When a significant fragment of the nucleus dislocates into vitreous during phacoemulsification, the surgeon should not go "fishing" or "hunting" for the lost nucleus in the vitreous cavity. Infusion should be lowered to avoid mixing vitreous with cortical matter. Anterior vitrectomy should be performed using the bi-manual technique. Posterior capsule support should be assessed for implantation of posterior chamber IOL in the sulcus or capsular bag. It is better to leave the management of a dislocated nucleus to a vitreo-retinal surgeon. Patients with this complication are at a high risk for developing omplications such as glaucoma, uveitis, cystoid macular edema and retinal detachment.[8] Identification of high-risk cases for development of posterior capsule tear during phacoemulsification, such as posterior polar cataracts, is a must.

In this issue, Srinivasan et al report positive culture for bacteria in 37% of eyes from anterior chamber aspirate during extracapsular cataract surgery. Dickey et al reported contamination of aqueous with bacterial organisms in 43% of eyes having uneventful cataract surgery.[9] Use of a preoperative topical antibiotic, application of plastic drape to isolate the eyelid margins and eyelashes from the operative field and instillation of povidone-idione into conjunctival sac has drastically reduced the postoperative infection in cataract surgery. The surgeons need to be reminded that meticulous surgical techniques including ensuring the sterility of instruments, intraocular fluids, viscoelastic agents and intraocular lenses must be strictly adhered to.

  References Top

Dandona L, Dandona R, Naduvilath T, McCarty CA, Nanda A, Srinivas M, et al. Is current eye-care-policy focus almost exclusively on cataract adequate to deal with blindness in India? Lancet 1998;351:1312-16.  Back to cited text no. 1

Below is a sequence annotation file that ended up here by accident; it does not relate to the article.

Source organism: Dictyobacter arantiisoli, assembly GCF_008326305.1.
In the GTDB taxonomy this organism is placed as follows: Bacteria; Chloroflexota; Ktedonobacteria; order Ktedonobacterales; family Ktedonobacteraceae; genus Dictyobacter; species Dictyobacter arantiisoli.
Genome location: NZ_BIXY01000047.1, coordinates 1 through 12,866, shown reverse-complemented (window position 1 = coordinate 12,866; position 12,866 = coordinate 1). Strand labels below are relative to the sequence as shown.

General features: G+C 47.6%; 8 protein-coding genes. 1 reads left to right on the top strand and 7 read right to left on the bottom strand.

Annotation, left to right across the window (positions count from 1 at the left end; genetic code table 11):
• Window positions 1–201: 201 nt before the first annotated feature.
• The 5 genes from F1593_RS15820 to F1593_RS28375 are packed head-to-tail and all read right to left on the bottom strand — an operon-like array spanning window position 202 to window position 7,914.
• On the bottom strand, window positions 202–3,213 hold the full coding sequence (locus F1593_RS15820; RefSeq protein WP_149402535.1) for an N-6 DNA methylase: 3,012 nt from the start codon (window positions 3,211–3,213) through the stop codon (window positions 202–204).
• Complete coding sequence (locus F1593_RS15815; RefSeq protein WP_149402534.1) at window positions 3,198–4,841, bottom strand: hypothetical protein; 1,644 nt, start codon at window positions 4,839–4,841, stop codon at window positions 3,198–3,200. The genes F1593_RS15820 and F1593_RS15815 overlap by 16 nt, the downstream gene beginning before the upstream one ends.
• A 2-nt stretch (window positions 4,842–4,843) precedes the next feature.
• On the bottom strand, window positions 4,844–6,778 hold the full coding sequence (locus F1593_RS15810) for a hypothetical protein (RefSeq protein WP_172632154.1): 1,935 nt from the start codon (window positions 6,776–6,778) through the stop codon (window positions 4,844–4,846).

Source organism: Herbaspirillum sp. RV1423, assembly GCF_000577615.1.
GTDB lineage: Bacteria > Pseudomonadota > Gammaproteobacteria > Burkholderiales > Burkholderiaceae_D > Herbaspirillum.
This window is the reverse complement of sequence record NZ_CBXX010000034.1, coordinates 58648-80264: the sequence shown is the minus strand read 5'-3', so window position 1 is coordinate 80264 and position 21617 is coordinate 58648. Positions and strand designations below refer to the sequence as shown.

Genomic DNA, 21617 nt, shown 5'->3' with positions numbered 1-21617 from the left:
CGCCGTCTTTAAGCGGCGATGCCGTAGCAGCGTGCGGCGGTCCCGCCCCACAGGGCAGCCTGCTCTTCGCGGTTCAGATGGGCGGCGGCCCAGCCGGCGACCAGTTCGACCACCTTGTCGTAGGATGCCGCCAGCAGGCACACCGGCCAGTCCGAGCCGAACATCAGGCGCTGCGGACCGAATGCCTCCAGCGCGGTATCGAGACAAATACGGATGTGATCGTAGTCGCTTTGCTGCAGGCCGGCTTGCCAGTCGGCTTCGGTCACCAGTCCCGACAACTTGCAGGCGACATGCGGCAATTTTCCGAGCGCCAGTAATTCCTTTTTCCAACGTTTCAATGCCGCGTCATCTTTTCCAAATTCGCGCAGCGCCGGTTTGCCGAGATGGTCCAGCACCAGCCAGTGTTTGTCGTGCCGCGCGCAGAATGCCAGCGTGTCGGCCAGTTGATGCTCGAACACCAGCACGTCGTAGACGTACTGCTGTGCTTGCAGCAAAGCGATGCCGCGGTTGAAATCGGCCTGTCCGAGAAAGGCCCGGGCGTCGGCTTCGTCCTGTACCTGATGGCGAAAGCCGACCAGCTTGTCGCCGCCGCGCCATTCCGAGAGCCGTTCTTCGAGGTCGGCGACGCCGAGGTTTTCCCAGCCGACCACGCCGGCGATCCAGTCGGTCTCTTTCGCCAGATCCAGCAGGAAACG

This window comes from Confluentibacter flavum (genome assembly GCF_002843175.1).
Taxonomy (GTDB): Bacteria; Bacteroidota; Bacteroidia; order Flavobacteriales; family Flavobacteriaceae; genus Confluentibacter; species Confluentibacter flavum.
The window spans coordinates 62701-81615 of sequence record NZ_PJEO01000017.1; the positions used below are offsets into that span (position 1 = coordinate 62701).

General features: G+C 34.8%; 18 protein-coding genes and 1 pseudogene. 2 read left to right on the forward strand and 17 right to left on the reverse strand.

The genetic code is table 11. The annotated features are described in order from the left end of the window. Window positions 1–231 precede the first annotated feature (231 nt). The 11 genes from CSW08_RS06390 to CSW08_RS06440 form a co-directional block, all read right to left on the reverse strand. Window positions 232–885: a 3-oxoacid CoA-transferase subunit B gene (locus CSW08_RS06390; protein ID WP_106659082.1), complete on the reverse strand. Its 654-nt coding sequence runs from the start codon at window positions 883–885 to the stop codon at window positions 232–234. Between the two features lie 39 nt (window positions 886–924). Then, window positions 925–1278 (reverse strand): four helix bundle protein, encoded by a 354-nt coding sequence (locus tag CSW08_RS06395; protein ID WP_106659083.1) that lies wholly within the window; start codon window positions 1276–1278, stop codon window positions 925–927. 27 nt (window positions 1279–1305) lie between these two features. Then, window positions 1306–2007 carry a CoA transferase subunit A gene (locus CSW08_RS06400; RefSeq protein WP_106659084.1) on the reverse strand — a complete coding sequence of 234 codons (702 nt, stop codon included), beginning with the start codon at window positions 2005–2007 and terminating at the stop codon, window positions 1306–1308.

Ram J. Cataract blindness in India. Lancet 1994;343:1228.  Back to cited text no. 2
Apple DJ, Ram J, Auffarth GU, Brown SJ. Saudi ophthalmological gold medal lecture:cataract surgery in the developing world. Saudi J Ophthalmol 1995;9:2-15.  Back to cited text no. 3
Duker JS, Belmont JB, Benson WE, Brooks HL Jr, Brown GC, Federman JL, et al. Inadvertent globe perforation during retrobulbar and peribulbar anaesthsia. Patient characteristics, surgical management, and visual outcome. Ophthalmology 1991;98:519-26.  Back to cited text no. 4
Ram J, Apple DJ, Peng Q, Visessook N, Auffarth GU, Schoderbek RJ Jr, et al. Update on fixation of rigid and foldable posterior chamber intraocular lenses. Part II: Choosing the correct haptic fixation and intraocular lens design to help eradicate posterior capsule opacification. Ophthalmology 1999;106:891-900.  Back to cited text no. 5
Ram J, Apple DJ, Peng Q, Visessook N, Auffarth GU, Schoderbek RJ Jr, et al. Update on fixation of rigid and foldable posterior chamber intraocular lenses. Part I: Elimination of fixation-induced decentration to achieve precise optical correction and visual rehabilitation. Ophthalmology 1999;106:883-90.  Back to cited text no. 6
Ram J,. Wesendahi TA, Auffarth GU, Apple DJ. Miyake posterior video view technique helps to reduce learning curve in phacoemulsification. Ophthalmic Practice 1994;1:11-16.  Back to cited text no. 7
Fasternburg Dm, Schwartzz PL, Shakin JL, Golub BM. Management of dislocated nuclear fragments after phacoemulsification. Am J Ophthalmol 1991;112:535-39.  Back to cited text no. 8
Dickey JB, Thompson KD, Jay WM. Anterior chamber aspirate cultures after uncomplicated cataract surgery. Am J Ophthalmol 1991;112:278-82.  Back to cited text no. 9